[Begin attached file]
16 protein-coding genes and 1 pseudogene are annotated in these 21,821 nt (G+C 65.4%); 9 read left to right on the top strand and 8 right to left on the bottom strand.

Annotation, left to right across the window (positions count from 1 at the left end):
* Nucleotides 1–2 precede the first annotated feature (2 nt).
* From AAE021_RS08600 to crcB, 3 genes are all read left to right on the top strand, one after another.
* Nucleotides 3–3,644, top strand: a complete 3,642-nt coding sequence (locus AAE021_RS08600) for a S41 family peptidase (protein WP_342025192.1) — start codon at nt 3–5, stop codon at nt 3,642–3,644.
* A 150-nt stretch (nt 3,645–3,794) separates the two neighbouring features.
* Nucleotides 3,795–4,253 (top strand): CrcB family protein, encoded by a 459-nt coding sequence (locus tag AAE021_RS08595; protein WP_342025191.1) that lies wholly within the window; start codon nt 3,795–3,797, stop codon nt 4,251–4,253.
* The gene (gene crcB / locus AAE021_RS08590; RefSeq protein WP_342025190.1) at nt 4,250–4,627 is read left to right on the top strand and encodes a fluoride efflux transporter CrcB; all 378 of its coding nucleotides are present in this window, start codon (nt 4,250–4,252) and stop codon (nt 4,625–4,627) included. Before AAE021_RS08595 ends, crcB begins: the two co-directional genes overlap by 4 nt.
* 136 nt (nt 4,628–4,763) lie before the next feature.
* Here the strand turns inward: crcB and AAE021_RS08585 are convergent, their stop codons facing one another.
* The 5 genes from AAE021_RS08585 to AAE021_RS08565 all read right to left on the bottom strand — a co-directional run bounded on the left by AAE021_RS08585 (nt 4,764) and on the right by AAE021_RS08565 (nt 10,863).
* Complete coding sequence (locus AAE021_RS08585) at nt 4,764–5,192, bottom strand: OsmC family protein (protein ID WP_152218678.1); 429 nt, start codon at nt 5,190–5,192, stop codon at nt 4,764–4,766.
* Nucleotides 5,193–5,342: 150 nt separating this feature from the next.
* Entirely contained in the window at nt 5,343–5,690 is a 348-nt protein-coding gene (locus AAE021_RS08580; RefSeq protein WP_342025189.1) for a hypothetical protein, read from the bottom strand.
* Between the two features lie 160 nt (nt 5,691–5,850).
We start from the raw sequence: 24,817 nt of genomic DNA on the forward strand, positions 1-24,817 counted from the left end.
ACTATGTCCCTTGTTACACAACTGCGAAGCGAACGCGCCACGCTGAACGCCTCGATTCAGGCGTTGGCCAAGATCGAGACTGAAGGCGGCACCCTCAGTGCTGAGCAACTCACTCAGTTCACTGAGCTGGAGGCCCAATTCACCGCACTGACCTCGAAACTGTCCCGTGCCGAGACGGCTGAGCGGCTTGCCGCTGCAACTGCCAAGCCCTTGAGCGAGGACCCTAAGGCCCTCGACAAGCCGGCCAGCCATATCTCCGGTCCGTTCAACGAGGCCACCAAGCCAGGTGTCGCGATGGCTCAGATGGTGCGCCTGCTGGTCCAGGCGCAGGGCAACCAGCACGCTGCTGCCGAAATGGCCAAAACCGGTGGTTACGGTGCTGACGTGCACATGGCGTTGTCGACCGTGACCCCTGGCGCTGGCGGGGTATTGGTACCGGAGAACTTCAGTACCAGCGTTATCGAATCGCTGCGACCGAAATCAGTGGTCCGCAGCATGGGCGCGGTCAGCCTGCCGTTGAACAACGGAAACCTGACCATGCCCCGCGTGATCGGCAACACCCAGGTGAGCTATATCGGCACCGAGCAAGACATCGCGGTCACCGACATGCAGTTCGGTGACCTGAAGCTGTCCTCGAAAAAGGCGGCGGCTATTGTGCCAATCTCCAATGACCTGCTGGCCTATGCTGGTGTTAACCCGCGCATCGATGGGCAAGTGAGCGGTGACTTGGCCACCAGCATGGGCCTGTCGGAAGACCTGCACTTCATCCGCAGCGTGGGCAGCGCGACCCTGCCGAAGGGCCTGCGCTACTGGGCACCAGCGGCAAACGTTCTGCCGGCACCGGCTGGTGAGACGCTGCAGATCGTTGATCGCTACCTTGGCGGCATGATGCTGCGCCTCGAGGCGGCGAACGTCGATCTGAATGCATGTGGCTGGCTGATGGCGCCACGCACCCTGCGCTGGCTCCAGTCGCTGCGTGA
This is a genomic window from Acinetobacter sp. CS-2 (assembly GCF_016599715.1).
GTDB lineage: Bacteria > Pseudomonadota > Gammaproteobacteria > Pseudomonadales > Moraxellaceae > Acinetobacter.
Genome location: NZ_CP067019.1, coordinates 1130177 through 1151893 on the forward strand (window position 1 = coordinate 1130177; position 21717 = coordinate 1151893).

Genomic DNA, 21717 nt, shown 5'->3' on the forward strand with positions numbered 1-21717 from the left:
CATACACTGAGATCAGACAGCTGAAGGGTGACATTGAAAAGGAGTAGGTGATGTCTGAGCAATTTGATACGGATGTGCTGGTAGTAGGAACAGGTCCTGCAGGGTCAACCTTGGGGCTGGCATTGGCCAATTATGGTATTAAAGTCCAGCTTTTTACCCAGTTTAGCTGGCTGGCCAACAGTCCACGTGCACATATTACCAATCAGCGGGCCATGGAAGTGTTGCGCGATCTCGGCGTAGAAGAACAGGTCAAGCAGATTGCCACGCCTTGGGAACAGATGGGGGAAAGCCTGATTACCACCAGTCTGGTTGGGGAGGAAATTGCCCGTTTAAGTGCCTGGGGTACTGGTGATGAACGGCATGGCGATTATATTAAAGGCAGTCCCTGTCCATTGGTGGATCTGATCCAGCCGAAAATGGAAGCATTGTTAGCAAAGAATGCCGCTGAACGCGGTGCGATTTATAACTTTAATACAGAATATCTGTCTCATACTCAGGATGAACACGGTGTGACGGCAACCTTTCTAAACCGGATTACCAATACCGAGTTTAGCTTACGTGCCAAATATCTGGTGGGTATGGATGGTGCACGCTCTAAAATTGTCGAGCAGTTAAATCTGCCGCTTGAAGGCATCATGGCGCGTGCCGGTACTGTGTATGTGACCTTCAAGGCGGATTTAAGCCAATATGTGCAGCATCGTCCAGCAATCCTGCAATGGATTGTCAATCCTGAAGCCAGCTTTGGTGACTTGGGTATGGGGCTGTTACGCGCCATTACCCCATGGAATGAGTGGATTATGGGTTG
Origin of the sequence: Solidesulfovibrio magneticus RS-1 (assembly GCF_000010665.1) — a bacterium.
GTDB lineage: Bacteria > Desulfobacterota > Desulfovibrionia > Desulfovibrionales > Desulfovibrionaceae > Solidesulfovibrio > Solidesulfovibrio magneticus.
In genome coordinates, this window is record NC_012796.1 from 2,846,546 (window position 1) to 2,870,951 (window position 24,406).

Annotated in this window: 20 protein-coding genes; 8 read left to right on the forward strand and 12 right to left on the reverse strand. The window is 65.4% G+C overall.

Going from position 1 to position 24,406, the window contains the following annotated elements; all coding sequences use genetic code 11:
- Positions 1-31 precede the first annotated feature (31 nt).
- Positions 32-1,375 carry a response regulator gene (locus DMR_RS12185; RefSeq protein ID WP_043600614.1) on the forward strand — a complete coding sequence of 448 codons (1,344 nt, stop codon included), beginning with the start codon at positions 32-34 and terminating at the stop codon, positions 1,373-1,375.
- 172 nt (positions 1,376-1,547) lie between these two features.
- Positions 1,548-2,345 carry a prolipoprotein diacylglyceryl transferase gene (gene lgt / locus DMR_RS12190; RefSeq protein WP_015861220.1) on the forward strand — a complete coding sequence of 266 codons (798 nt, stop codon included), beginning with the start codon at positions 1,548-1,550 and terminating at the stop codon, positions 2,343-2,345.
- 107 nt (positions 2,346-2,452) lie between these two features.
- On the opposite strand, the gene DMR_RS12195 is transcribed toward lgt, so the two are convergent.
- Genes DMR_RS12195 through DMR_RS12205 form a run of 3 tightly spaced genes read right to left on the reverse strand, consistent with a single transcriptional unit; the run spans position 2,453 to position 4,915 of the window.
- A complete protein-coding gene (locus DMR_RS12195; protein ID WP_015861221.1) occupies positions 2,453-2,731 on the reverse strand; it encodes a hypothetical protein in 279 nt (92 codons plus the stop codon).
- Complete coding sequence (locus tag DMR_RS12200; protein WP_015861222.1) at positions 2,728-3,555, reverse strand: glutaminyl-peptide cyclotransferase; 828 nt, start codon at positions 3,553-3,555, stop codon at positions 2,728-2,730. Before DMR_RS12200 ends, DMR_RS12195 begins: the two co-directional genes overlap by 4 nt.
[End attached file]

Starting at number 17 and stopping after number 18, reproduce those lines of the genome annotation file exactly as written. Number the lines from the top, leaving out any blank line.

ACTATGTCCCTTGTTACACAACTGCGAAGCGAACGCGCCACGCTGAACGCCTCGATTCAGGCGTTGGCCAAGATCGAGACTGAAGGCGGCACCCTCAGTGCTGAGCAACTCACTCAGTTCACTGAGCTGGAGGCCCAATTCACCGCACTGACCTCGAAACTGTCCCGTGCCGAGACGGCTGAGCGGCTTGCCGCTGCAACTGCCAAGCCCTTGAGCGAGGACCCTAAGGCCCTCGACAAGCCGGCCAGCCATATCTCCGGTCCGTTCAACGAGGCCACCAAGCCAGGTGTCGCGATGGCTCAGATGGTGCGCCTGCTGGTCCAGGCGCAGGGCAACCAGCACGCTGCTGCCGAAATGGCCAAAACCGGTGGTTACGGTGCTGACGTGCACATGGCGTTGTCGACCGTGACCCCTGGCGCTGGCGGGGTATTGGTACCGGAGAACTTCAGTACCAGCGTTATCGAATCGCTGCGACCGAAATCAGTGGTCCGCAGCATGGGCGCGGTCAGCCTGCCGTTGAACAACGGAAACCTGACCATGCCCCGCGTGATCGGCAACACCCAGGTGAGCTATATCGGCACCGAGCAAGACATCGCGGTCACCGACATGCAGTTCGGTGACCTGAAGCTGTCCTCGAAAAAGGCGGCGGCTATTGTGCCAATCTCCAATGACCTGCTGGCCTATGCTGGTGTTAACCCGCGCATCGATGGGCAAGTGAGCGGTGACTTGGCCACCAGCATGGGCCTGTCGGAAGACCTGCACTTCATCCGCAGCGTGGGCAGCGCGACCCTGCCGAAGGGCCTGCGCTACTGGGCACCAGCGGCAAACGTTCTGCCGGCACCGGCTGGTGAGACGCTGCAGATCGTTGATCGCTACCTTGGCGGCATGATGCTGCGCCTCGAGGCGGCGAACGTCGATCTGAATGCATGTGGCTGGCTGATGGCGCCACGCACCCTGCGCTGGCTCCAGTCGCTGCGTGA
This is a genomic window from Acinetobacter sp. CS-2 (assembly GCF_016599715.1).